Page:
A few years ago I helped teach a workshop on using story principles and at one of the keynote sessions I found myself in the VIP section (for which I feel corny even saying) sitting next to Veggie Tales Creator Phil Vischer and watching veteran Disney animator Glen Keane give a talk about how he designed and animated Beast from Beauty and the Beast. It was a surreal animation geek-fest moment for me, and a rewarding experience I’ll always remember. For me, one of the key take-aways from Glen’s talk was the importance of identifying with the character.
There are some great books on character design that I’ve personally read and recommend. I’ve also gleaned various principles in art school, workshops, and sketch clubs. If you’re a character designer, you know that it’s a craft you never stop learning. Below, I’ve detailed 5 tips to great character design.
1. Know the character.
You can’t pick a direction until you understand the characters personality, backstory and key motivations. What do they want? What drives them? What are their strengths and weaknesses?
2. Use reference material.
Literally going to Africa (like concept artists did during development for The Lion King) is ideal for sketching African animals because you can study the real thing first hand. Most artists aren’t afforded that opportunity, so pulling reference from the web, books or other sources is the next best thing. Years ago I toured Big Idea (back in the Lombard, Illinois hay-day) and they used giant foam boards with all kinds of reference photos pinned on them. More recently, I toured Sony Pictures Animation in Culver City, CA, and there they develop large photoshop reference compilations, print them out with an oversize printer and mount them on large foam boards so they can be easily moved to an artist’s office, or set up for display in the pitch and review room.
3. Define the character type.
Is she a villain, hero, sidekick? Is he a main character or a supporting character? All of these considerations influence shape language, size comparison, posing, details, and other character design attributes.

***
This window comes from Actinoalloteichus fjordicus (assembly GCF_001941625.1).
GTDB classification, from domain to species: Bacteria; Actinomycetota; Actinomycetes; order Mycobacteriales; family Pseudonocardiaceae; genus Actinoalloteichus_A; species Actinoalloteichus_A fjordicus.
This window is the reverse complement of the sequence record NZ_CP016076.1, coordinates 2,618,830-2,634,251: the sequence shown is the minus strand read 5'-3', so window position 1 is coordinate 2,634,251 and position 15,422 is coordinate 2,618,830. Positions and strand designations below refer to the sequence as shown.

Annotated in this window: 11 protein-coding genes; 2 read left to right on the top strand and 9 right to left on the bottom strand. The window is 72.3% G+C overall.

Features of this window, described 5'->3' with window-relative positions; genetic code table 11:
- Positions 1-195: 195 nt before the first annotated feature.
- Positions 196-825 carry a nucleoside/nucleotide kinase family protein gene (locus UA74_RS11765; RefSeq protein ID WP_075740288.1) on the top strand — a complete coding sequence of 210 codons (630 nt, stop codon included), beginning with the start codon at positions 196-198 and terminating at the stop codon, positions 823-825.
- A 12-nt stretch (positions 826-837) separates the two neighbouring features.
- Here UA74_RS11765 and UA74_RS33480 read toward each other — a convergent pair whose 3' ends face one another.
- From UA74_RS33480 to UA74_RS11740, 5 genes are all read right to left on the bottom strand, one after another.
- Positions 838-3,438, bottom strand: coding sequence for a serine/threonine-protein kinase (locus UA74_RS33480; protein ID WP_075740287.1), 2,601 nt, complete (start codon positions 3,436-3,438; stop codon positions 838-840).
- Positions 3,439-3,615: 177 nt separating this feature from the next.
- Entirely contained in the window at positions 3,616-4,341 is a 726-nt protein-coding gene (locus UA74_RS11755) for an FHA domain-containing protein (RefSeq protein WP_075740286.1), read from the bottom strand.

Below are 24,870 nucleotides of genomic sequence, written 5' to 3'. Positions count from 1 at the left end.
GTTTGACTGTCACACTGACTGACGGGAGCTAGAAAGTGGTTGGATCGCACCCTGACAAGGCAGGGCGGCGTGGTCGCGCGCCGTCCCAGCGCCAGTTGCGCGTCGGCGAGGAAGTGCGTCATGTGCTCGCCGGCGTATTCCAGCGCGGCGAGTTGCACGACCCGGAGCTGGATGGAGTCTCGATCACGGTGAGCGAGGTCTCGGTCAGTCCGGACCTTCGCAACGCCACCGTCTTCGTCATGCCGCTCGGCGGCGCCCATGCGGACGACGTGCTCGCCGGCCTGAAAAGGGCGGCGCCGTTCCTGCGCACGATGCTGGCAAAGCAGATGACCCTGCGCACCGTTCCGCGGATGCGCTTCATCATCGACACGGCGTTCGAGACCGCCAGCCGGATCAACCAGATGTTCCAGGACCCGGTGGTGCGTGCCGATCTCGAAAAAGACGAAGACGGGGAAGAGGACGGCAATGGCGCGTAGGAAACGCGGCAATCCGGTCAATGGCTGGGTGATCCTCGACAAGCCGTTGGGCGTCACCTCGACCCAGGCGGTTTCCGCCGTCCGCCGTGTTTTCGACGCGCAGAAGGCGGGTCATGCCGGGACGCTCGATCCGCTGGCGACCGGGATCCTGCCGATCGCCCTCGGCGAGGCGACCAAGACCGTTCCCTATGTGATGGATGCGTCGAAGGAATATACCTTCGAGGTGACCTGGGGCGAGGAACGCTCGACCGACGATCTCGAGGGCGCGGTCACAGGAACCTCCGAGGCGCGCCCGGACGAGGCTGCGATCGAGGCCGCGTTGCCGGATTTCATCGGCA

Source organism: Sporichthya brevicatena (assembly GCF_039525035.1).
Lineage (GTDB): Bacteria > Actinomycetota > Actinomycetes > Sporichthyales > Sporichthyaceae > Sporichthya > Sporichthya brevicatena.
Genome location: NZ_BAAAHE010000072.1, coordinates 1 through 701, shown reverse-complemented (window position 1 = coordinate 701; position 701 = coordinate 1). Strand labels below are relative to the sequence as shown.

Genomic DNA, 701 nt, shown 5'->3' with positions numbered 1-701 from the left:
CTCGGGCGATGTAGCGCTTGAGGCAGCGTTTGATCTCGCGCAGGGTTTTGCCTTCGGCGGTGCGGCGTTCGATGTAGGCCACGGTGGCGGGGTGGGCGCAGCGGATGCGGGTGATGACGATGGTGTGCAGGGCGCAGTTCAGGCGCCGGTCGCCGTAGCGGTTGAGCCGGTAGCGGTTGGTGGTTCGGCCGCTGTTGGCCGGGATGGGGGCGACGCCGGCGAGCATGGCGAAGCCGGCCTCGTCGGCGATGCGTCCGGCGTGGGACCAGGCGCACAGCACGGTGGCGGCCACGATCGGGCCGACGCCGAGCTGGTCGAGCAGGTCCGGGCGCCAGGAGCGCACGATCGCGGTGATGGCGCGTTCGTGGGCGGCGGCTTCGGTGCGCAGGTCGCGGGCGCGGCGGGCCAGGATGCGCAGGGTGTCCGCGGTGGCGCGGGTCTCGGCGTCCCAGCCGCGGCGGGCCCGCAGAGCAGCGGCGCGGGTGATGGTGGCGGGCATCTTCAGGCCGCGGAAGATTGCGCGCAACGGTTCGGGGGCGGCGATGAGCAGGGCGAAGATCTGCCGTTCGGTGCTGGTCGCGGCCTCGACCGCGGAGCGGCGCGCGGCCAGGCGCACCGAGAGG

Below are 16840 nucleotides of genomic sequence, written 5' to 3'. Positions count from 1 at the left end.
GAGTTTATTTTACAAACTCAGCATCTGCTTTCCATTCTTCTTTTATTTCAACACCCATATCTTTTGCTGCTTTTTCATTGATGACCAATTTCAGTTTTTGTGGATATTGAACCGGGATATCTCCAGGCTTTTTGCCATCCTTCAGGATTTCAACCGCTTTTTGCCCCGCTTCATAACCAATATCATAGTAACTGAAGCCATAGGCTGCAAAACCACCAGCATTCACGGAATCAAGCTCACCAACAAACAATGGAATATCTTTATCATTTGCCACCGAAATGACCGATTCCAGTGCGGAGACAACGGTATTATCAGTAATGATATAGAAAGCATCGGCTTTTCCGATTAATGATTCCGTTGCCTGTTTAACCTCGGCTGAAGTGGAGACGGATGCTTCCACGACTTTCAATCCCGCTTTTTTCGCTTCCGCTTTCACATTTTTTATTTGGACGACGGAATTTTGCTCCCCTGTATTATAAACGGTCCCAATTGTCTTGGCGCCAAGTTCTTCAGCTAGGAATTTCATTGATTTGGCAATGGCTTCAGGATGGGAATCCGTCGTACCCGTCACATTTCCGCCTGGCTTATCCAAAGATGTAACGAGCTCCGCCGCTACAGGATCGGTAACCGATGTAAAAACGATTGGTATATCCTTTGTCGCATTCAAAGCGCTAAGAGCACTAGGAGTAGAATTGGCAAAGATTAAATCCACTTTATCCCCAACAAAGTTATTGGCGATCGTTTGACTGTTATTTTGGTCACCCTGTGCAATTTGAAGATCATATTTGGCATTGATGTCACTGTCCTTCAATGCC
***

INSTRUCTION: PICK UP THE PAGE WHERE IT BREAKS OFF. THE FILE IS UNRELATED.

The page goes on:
4. Pick a shape language.
Shape language is a term used to describe the key shapes used to define the character’s form. This choice will be influenced by the previous tip as certain character types lend themselves to a certain shape language. The clearest recent example that comes to mind is DreamWork’s “Rise of the Guardians”. The “art of” book for this great movie does a fantastic job showing how each character has a specific shape language. This is the most overt description of shape language I’ve seen in any “art of” books. Usually it’s a bit more subtle, but it works so well for this film.
5. Push the character.
What I mean is…don’t settle for your first good design. Keep coming back to the character and see how far you can take the design. Tom Moore, creator/director of Secret of Kells detailed in their production blog about how he went thru several versions of key character designs and felt he was finished until a friend challenged him to push the designs further to develop a unique look for the film.
If its a cute character, what is the essence of cuteness? Simplify the character to its core…then do the opposite. The art direction and vision of the production (or comic book, or web short, or illustration) will determine the style and influence the design, but the main point here is to capture the characters baseline attributes.
If you want to read more posts about character design, I reviewed a CTNx workshop featuring famous character designer Carlos Grangel. You can view parts 1 and 2. I also reviewed another workshop featuring 6 famous sculptors in 2012, but the content is still extremely relevant.